Warner Bros. Claims That Annoying Customers With 28-Day Rental Delay Is Working
from the correlation? dept
Warner Bros. studio was among the more adamant about getting Netflix, Redbox and others to delay rentals of movies until 28-days after the DVD release, in the hopes that it would drive more people to buy. We suggested that was pissing off customers, just at a time when they’re discovering they have (perhaps not very legal) alternatives, and it probably isn’t a great business strategy. However, Khyle points us to the news that Warner Bros. CFO is claiming success with the program, claiming that DVD sales are up 15% following this strategy.
Of course, that leaves out all sorts of important details. Beyond the simple correlation ≠ causation issue, there are so many other variables here, I’d be hesitant to believe that the higher sales were due mostly to this delay. Perhaps there was just a popular movie that people really wanted to own when it came out. Or perhaps there were other promotions. Or, maybe, it’s just a dead cat bounce. Either way, let’s wait and see before declaring that pissing off your customers so much is a good idea.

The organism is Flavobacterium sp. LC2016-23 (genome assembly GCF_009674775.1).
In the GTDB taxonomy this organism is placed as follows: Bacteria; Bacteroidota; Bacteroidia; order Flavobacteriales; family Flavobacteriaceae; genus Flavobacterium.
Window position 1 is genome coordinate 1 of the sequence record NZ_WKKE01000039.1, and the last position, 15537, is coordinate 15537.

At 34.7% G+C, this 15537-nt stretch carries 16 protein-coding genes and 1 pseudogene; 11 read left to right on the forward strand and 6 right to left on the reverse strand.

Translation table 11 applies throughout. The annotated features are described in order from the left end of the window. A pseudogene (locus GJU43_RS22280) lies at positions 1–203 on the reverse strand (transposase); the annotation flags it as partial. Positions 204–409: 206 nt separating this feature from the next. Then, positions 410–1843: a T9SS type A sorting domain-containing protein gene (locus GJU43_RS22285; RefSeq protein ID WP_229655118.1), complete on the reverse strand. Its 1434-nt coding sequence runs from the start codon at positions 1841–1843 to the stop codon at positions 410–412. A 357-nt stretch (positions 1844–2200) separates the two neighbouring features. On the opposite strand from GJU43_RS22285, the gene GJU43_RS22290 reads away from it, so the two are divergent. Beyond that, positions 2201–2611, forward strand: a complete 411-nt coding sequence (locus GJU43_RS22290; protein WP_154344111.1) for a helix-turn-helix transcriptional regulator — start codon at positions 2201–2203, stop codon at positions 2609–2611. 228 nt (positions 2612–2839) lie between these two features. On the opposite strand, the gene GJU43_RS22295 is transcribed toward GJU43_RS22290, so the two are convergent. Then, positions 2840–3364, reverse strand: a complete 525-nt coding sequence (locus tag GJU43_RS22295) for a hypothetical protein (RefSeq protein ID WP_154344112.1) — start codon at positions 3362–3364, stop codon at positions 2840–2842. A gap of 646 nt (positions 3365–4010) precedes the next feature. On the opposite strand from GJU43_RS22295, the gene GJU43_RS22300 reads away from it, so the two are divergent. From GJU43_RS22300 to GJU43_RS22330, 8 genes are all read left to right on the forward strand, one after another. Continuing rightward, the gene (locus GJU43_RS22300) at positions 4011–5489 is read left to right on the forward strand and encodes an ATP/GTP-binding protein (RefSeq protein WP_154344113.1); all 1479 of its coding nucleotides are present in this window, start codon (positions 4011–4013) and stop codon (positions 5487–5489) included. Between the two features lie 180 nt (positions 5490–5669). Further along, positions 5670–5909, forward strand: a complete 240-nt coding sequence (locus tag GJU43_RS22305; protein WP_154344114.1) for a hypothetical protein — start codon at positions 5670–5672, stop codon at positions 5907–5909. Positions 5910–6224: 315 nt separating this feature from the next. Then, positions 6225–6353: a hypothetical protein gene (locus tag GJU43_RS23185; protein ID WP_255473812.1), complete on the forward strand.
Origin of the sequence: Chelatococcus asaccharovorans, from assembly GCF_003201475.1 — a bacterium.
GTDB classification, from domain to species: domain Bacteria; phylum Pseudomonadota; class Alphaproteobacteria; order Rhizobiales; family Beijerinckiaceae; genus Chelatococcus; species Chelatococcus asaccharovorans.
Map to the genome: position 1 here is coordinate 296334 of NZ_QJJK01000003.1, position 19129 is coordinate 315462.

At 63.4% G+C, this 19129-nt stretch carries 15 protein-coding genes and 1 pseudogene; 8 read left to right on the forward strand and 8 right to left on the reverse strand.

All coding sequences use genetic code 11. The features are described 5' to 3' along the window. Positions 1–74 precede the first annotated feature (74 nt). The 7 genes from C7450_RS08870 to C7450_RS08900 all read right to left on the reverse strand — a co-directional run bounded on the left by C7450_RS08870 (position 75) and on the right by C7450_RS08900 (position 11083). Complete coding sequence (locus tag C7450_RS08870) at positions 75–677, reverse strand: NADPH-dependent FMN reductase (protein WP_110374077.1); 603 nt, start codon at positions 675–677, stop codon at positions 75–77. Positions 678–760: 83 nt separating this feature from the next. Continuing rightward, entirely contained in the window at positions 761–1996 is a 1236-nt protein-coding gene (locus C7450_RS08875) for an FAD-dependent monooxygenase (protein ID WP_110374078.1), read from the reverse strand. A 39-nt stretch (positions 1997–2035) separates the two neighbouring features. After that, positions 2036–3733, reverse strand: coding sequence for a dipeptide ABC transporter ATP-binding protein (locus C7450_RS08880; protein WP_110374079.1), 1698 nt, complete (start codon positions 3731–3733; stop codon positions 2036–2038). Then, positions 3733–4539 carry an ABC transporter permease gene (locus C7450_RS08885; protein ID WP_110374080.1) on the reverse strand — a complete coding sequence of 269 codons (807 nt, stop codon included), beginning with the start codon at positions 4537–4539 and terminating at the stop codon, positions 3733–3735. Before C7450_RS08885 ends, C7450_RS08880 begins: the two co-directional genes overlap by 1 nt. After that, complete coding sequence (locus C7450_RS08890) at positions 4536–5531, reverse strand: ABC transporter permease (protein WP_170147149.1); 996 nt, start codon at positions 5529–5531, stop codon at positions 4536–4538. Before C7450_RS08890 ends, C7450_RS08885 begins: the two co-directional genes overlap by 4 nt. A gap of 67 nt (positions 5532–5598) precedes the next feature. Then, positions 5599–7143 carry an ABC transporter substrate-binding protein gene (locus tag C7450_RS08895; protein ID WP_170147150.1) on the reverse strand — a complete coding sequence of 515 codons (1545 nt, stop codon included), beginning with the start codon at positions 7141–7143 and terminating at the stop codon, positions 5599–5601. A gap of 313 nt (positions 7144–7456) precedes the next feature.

The best part, though, might be the confident quote from the guy:
“You make money in the film business by putting your content in appropriate windows that matches up with the way consumers like to use it.”
Thing is, he’s got it wrong. It’s not the “windows,” but the different convenience and values that people consider. You can offer “the way consumers like to use it,” all at the same time, if you want. The studios aren’t doing this because they’re so in love with the “windowing” system as a way to price differentiate, that they keep wanting to introduce more and more windows. At some point they’ll realize that this is really dangerous short-term thinking. Pissing off people eventually comes back to bite you.